The good news of God’s coming judgment isn’t imaginary, but it requires us to change the way we think of judgment and change the things we look to for hope. The season of Advent and the message of hope it conveys are a reminder that judgment isn’t something we’re supposed to run away from but something we are called to cling to. This season isn’t about preparing for Christmas—the first coming of God’s Son. It’s about preparing for Advent #2—the second coming, when the Son of Man will come and judge the world. Sure, we need time to do our shopping and put up decorations and plan our parties, but aren’t those just ways of covering over the cracks in our lives with shiny wrapping paper and bright sparkling lights? That’s not the kind of preparation this season is about. Advent is about getting ready for God to peer beneath the pretty surface and expose those cracks so that God might heal them once and for all. And, for those of us who have been covering them up for our whole lives, that takes preparation.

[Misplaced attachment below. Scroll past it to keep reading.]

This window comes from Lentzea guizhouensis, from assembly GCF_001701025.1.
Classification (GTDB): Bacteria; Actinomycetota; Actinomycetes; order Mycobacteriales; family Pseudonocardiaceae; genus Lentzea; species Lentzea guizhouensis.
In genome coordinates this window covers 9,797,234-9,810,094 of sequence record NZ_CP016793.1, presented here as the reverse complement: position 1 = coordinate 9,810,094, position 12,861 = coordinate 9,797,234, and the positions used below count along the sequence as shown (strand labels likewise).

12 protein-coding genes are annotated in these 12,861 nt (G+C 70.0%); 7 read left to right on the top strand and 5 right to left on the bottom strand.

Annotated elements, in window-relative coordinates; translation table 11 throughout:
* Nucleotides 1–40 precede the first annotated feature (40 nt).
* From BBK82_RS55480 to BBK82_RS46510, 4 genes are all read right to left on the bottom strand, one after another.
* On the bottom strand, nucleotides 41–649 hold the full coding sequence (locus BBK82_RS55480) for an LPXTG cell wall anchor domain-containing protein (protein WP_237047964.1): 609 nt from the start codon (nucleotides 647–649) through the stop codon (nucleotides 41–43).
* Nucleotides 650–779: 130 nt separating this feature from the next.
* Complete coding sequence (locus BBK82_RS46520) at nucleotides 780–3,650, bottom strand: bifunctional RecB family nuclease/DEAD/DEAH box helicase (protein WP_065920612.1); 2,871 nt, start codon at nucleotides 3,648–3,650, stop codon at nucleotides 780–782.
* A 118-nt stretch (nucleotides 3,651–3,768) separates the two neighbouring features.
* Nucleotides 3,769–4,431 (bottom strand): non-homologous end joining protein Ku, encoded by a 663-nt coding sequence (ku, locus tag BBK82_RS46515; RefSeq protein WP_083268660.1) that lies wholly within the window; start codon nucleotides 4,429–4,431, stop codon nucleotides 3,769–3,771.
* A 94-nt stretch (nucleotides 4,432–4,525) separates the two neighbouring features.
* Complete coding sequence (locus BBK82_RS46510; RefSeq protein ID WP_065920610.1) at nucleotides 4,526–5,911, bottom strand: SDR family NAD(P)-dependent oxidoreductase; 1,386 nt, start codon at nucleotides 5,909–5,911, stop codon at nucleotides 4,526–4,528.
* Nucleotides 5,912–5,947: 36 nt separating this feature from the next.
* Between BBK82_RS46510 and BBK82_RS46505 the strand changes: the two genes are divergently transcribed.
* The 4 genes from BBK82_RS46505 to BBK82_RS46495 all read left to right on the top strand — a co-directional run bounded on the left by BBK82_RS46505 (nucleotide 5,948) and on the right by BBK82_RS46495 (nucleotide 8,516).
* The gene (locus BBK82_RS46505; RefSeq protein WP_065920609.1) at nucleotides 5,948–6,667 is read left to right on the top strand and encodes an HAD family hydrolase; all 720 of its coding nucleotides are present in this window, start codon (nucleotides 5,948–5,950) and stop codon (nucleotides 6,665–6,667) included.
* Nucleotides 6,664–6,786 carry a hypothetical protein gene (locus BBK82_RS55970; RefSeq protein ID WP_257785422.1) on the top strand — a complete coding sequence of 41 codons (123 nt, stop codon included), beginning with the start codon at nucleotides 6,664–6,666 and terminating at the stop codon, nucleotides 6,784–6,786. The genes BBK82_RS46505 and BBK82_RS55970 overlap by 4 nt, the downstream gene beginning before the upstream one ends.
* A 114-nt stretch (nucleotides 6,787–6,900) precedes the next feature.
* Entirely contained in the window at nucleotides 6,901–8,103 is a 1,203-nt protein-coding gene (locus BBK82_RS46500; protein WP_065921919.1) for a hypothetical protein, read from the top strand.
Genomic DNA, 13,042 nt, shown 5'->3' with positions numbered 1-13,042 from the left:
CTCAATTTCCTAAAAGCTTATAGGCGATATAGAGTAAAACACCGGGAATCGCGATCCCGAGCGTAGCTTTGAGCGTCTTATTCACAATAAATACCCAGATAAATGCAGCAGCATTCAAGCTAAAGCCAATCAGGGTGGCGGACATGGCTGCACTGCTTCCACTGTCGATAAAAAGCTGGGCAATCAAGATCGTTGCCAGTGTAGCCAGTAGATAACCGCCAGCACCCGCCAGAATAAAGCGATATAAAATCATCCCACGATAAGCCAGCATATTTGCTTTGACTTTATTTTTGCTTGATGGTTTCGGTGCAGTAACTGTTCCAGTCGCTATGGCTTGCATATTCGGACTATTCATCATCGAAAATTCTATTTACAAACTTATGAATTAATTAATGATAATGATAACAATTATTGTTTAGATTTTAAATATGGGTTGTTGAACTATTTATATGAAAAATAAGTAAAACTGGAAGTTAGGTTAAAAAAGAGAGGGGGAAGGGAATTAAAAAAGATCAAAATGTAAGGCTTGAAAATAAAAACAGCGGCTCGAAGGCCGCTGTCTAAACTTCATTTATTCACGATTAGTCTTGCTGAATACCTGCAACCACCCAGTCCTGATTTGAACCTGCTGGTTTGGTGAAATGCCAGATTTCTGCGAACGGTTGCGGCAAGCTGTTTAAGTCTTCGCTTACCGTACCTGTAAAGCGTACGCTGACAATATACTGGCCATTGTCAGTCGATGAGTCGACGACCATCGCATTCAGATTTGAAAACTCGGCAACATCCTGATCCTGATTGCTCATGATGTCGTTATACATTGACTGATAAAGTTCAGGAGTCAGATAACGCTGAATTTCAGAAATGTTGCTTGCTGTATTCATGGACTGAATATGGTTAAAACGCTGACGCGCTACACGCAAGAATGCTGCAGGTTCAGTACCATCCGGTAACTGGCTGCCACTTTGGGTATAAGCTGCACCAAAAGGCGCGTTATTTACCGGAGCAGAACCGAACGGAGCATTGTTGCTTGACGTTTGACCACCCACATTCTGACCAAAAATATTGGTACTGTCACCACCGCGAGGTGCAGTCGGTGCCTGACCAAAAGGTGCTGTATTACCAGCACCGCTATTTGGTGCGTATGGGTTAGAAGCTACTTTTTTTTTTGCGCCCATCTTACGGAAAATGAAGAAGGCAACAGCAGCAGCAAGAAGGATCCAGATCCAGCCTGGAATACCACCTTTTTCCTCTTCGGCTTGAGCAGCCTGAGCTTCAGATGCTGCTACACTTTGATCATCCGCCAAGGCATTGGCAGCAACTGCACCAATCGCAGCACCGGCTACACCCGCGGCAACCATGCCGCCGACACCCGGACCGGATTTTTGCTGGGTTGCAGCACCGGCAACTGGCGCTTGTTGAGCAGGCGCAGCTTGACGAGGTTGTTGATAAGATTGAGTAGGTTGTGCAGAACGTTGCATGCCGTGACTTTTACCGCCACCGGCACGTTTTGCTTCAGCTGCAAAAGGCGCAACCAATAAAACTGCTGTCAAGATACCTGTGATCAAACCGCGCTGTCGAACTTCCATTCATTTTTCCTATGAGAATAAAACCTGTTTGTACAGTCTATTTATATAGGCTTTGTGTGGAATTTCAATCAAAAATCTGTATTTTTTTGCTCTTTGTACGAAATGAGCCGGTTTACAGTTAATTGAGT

The spiritual question we must wrestle with during this season of Advent is whether those cracks define us. Are the flaws we hide—the brokenness we carry within ourselves—the things that really matter, or are they just dross waiting to be refined? When we hear the word judgment, what is our instinctive response? To suck in our bellies and hold up our heads. To smile as if everything is ok. To sweep that stubborn bit of rubbish under the rug. To hide our failures in the closet. To hang up lights and put ornaments on the tree. To spend too much money on meaningless stuff and wrap it in pretty paper that we’ll just throw away. Our response to judgment is to pretend that everything is ok because the alternative is unthinkable. We react that way to judgment because we think that judgment means condemnation, but God has a different sort of judgment in mind. God’s judgment isn’t pointing a finger at that which is flawed so that we might be forever ashamed. God’s judgment is exposing our weakness so that we might be made strong. It’s naming our grief so that we might be forever comforted. It’s revealing our failures so that we might be perfected.